Abby and Jack Review Two New Children’s Books

Abigail is back, this time with her friend Jack to review two new children’s picture books. Jack tackles Zachariah Ohora’s latest fuzzy caper involving a pair of apartment-dwelling felines, while Abby looks at a canine compare-and-contrast board book by French illustrator Élo. Both are great choices for early readers to enjoy during the dog (and cat) days of summer.

Niblet & Ralph, by Zachariah Ohora, Dial Books for Young Readers; $17.99, 32 pages, ages 2-6. 

Niblet and Ralph is about two cats and their kid owners. The four of them live in the same building, but only two of them know it. A tragic mystery happens that brings the humans together–be sure to read the book to find out! The cover shows a cat wearing headphones–how adorable!

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Images reproduced with permission from Dial Books.

Contrary Dogs, by Élo, Candlewick Studio; $12.00, 20 pages, ages 0-6. 

Contrary Dogs is a funny book about all different types of dogs–opposites, really. For example, one has spots, another doesn’t. Plus, it’s a book where you can lift the tabs–who doesn’t like those? Your child will love exploring the tabs and reading all about these amazing dogs!

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CONTRARY DOGS. Copyright © 2016 by Éditions Sarbacane. Reproduced by permission of the publisher, Candlewick Press, Somerville, MA on behalf of Walker Books, London.

Little Women at 150: Louisa May Alcott’s famous novel never gets old

My story on the 150th anniversary of Little Women is the June e-feature at Fine Books and Collections

Source: Literary Anniversary – Fine Books and Collections

Words and Meaning: A Look at Exhibit Design

A recent trip to the Worcester Art Museum (WAM) to inspect, among other items, a panel painting newly attributed to Leonardo da Vinci, revealed a curatorial trend of removing informational wall panels and captions. This captionless experiment was being played out in the museum’s Renaissance and Old Masters galleries.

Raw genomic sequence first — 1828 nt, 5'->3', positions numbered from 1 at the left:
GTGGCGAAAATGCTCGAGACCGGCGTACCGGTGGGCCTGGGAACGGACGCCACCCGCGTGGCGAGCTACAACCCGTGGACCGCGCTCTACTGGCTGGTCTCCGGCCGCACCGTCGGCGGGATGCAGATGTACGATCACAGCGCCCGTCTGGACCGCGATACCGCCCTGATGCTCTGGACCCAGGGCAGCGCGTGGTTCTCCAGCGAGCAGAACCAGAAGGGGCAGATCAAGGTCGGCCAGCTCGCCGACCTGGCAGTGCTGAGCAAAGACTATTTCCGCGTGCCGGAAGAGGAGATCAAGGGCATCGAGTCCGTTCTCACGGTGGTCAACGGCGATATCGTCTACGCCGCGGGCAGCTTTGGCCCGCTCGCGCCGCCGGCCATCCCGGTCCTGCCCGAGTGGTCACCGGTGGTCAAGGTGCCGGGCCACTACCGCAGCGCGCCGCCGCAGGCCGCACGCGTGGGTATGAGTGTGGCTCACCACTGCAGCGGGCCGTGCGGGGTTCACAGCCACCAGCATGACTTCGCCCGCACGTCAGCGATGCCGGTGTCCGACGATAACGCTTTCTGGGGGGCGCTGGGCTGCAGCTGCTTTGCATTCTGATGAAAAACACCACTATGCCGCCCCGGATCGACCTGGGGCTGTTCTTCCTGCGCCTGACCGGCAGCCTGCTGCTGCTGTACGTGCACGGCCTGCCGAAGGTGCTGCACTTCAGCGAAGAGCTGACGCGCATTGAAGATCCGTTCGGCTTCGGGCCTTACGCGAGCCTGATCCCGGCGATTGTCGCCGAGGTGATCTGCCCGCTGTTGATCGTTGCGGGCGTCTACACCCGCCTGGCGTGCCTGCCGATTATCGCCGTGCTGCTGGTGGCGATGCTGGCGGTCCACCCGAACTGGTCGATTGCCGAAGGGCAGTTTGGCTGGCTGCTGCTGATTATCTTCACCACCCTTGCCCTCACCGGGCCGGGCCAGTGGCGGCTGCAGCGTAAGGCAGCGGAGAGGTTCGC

“The Museum is working on alternative design approaches that encourage new ways for visitors to interact with and participate in daily uses of the gallery,” reads the WAM website. In Worcester’s Renaissance gallery, informative text has been replaced by interactive iPads and laminated guides stored in hanging bins around the room.

 
As a museum-goer accustomed to informative text, the absence was jarring–is the portrait on the wall a Vermeer or a Rembrandt? To answer that required firing up the communal electronic device or hoping the plastic info sheets weren’t missing. The experience brought up the question of whether or not informative captions distract from artistic enjoyment and contemplation.

 

Captions have become something of a controversial topic in the museum world, for reasons ranging from misleading facts to funding concerns to pleasing everyone in an age of political correctness. In a 2015 ArtNews article, WAM director Matthias Waschek expressed great pleasure at removing “that damn piece of paper,” referring to wall labels, allowing works of art to speak for themselves. Yet for those without a degree in art history, properly constructed captions provide welcome nuance and context.

 
“I guess I’m old fashioned,” said Brazilian art historian, curator, and collector Pedro Corrêa do Lago recently when asked about his preference for informative captions. Corrêa do Lago has amassed over 100,000 autographs, manuscripts, and other handwritten items that span nearly a millennium and which are now subject of a new exhibition at the Morgan Library. The Magic of Handwriting: The Pedro Correa do Lago Collectionshowcases 140 jewels from his archives that bear the signatures and handwriting by a who’s who of the world’s creators, performers, and thinkers. (See Nick Basbanes’s forthcoming profile on Corrêa do Lago in the next issue of FB&C.)